• Competitive analysis: Can we add more content to this page, what content outranks ours, and why? Is it a word count issue or a freshness issue? A competitive analysis of the content ranking above us will prove to be insightful.

Page 2 Opportunities

This data you probably cannot get from Search Console, as Search Console will have little to any click data for anything on Page 2.

But it isn’t unheard of for something in position 11, 12, or even 16 (in rarer cases) to be getting clicks to your content.

This is for content that probably isn’t doing well in search, even though you went through the effort to make it for search.

I have collected this data from other sources in the past before (e.g., SEMrush, Searchmetrics). It depends on what keyword research tool you use.

But the pages that fall into this grouping needs a lot of work, they were able to hit on some relevancy signals but not enough. But we can select based on search volume and optimize for the high potential of getting this content on Page 1.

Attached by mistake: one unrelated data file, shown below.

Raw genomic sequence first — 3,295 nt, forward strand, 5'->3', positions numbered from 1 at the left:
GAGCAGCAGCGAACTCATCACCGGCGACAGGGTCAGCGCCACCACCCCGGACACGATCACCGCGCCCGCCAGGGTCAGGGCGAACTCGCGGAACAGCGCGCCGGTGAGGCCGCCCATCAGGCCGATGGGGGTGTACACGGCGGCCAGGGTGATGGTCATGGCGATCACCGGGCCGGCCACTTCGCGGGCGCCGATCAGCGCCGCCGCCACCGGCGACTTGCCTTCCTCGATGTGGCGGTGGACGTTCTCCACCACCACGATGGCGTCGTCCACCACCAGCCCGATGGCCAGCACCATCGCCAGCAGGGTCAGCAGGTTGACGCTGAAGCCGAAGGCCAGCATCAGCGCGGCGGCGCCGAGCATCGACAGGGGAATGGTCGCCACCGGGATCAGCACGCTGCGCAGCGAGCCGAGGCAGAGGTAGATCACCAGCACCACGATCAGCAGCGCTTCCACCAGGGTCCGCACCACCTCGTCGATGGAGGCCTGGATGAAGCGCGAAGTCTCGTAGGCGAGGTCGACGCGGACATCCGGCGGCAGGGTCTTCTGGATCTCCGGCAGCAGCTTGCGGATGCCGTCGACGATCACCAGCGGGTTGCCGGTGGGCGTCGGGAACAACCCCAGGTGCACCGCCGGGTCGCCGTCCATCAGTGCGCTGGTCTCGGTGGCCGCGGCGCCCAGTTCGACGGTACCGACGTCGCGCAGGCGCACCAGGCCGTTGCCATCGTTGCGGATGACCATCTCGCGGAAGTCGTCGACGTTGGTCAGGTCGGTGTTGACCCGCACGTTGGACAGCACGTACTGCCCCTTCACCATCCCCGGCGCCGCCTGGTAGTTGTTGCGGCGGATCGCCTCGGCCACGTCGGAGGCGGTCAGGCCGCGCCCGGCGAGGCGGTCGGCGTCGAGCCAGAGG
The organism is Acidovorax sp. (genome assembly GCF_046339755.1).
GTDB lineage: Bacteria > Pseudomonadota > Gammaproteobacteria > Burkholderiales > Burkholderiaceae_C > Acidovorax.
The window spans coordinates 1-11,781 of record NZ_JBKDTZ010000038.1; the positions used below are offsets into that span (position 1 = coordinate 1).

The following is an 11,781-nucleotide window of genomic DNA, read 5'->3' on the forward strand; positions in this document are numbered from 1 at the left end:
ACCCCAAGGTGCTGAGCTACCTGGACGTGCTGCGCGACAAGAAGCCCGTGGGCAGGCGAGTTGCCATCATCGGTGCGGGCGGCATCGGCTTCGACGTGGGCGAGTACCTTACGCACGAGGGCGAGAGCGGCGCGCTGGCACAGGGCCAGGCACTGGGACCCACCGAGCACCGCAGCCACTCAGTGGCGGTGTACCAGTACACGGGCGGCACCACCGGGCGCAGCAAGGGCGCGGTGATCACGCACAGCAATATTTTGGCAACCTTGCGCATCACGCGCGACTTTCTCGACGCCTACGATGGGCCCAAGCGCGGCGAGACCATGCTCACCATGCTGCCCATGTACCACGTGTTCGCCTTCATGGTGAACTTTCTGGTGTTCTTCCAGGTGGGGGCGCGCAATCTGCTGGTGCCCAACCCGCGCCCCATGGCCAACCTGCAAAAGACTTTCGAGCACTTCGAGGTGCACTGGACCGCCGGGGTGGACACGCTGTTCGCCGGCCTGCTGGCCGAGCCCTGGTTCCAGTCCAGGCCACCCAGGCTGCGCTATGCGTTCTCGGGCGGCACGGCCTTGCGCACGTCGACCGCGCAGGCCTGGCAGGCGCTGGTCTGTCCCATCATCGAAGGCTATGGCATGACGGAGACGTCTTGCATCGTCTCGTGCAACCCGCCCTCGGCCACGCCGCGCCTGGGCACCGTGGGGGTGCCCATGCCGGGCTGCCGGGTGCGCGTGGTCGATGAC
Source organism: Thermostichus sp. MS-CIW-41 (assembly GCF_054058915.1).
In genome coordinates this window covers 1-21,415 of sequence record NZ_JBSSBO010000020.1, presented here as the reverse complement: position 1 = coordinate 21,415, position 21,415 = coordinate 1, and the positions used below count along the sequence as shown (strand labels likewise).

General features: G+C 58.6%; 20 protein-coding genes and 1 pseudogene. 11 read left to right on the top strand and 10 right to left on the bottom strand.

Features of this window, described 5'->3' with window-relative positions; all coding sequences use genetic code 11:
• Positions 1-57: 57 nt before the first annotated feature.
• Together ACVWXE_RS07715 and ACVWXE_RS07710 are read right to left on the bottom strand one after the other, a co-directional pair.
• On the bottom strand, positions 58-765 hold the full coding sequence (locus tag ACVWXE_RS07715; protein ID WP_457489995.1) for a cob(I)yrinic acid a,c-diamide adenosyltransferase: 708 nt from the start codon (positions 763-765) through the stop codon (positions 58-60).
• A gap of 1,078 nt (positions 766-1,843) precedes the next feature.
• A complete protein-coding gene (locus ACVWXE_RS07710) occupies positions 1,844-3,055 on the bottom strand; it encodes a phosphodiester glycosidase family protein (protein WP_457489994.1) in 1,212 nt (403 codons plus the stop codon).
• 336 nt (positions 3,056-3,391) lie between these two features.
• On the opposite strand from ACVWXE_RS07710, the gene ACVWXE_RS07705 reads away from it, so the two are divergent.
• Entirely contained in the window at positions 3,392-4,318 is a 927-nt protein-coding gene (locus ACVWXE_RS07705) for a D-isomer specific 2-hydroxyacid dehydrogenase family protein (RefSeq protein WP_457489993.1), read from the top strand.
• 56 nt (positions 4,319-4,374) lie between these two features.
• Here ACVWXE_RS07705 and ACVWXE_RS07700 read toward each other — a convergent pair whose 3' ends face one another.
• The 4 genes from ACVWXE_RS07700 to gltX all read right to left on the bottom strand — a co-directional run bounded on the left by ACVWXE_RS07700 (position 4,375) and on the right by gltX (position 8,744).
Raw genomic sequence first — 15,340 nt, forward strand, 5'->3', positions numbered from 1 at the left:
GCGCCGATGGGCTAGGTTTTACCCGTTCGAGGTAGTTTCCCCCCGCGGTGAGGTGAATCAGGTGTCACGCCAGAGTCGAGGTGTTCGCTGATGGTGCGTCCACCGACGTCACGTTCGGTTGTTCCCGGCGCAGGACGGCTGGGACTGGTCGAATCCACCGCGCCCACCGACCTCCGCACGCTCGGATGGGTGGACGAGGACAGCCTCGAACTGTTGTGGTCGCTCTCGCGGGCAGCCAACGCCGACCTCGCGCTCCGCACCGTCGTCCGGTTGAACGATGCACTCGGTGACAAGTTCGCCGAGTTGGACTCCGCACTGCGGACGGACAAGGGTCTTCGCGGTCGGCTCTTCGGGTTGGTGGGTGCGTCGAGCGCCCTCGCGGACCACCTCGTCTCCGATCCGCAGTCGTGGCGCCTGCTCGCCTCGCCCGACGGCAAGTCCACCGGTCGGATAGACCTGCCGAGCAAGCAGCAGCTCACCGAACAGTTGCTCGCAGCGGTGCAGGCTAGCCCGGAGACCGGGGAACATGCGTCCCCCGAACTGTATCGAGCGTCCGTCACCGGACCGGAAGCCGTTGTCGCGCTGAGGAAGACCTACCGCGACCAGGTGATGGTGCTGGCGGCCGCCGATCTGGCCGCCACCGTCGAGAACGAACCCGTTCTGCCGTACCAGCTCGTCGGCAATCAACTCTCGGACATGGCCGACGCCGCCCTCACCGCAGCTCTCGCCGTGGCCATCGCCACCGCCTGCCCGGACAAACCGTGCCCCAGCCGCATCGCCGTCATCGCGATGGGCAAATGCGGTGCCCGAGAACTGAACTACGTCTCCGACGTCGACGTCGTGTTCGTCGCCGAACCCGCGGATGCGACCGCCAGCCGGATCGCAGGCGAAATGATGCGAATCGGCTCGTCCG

Before you can see any results, content that is ranking on Page 2 will need:

  • Its page title audited.
  • Will probably need to be rewritten, with more content added.
  • Go through a process of trial and error.

But you know you’re close. You just need to do the extra work to try to get this content to the realm of a Page 1 mover.

This is the most difficult item and should be prioritized last because of the uncertainty it presents.

Conclusion

Having the right keyword data for our content can be married very well with page title optimizations. Page title changes should be easy to make and can have a huge impact on our performance.

When we collect the impact each position has on our estimated clicks we can forecast the impact it will have to move one position up or to move anything from Page 2 to Page 1.

Making the most of our existing content, and making sure that work isn’t going to waste, is also a huge part of being successful in SEO.

More SEO Resources:


Image Credits

Featured Image: Created by author, July 2018
All screenshots taken by author, July 2018

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Wells Yu

SEO Manager at Eventbrite

Wells is an SEO and a copywriter, who has worked extensively in optimizing websites for local and organic search. He ... [Read full bio]